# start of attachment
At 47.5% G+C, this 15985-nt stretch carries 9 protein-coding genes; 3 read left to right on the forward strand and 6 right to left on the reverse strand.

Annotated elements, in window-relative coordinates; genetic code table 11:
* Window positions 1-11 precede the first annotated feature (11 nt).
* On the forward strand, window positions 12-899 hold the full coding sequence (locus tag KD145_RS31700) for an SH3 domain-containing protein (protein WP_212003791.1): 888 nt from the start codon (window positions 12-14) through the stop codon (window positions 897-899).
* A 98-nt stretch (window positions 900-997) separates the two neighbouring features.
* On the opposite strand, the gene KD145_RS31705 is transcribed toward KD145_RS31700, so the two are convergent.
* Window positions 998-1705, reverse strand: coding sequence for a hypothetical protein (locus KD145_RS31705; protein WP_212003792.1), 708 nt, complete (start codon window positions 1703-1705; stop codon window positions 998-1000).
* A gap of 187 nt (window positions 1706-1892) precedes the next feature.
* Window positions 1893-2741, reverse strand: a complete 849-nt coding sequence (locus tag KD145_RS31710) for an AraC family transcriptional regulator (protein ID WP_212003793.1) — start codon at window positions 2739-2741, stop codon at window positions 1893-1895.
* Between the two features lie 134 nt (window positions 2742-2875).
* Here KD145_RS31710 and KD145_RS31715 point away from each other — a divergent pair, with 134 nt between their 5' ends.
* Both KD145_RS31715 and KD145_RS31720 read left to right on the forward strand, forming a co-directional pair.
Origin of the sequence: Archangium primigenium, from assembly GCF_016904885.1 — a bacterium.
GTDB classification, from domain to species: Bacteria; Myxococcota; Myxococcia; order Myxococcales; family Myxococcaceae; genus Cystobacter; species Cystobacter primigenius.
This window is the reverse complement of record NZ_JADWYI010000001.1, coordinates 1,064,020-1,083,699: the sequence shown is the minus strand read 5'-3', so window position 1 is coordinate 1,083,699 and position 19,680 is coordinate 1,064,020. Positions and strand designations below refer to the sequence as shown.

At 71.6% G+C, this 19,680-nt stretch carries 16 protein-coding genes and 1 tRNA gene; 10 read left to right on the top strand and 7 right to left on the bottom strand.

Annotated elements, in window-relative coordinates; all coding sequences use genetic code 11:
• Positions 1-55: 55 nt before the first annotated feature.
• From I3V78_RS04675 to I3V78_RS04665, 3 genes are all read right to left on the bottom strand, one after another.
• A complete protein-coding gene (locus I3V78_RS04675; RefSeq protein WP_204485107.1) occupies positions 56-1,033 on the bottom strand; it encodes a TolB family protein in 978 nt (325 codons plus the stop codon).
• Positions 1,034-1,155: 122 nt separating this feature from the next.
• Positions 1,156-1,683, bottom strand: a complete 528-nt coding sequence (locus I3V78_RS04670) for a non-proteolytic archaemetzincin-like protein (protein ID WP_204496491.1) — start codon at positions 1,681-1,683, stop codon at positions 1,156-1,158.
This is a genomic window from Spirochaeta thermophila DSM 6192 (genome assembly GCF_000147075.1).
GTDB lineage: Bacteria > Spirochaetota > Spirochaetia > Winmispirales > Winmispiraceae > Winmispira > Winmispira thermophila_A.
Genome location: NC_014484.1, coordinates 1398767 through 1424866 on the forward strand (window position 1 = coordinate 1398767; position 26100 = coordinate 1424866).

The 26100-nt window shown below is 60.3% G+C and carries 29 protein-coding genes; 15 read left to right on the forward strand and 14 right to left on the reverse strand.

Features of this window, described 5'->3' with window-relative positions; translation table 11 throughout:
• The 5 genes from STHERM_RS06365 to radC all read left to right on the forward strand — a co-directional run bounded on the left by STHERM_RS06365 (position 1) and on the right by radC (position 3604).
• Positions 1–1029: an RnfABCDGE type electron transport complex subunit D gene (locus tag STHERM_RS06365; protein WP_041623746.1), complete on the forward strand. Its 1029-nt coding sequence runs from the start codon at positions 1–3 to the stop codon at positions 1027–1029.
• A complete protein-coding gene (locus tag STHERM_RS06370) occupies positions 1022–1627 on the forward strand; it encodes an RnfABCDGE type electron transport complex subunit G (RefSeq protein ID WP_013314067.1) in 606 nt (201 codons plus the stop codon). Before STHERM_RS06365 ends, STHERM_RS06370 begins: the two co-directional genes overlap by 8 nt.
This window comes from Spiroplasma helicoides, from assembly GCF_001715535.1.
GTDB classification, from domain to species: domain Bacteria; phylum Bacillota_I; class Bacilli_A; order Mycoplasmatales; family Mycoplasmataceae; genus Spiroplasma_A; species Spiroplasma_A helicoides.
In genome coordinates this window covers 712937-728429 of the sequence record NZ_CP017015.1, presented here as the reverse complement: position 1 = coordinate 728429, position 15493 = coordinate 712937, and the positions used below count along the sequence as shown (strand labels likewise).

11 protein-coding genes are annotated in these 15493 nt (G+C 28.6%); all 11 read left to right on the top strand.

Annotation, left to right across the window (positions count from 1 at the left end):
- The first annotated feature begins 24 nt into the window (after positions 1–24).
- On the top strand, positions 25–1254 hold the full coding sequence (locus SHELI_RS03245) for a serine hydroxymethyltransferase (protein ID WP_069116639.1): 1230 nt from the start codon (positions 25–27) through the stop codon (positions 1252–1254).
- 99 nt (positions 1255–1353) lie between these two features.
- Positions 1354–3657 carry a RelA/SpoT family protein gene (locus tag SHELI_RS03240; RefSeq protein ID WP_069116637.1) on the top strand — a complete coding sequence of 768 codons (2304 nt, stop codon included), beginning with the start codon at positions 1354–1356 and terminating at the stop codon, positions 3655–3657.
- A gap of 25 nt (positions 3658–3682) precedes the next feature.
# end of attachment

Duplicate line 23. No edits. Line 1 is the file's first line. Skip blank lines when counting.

This is a genomic window from Spirochaeta thermophila DSM 6192 (genome assembly GCF_000147075.1).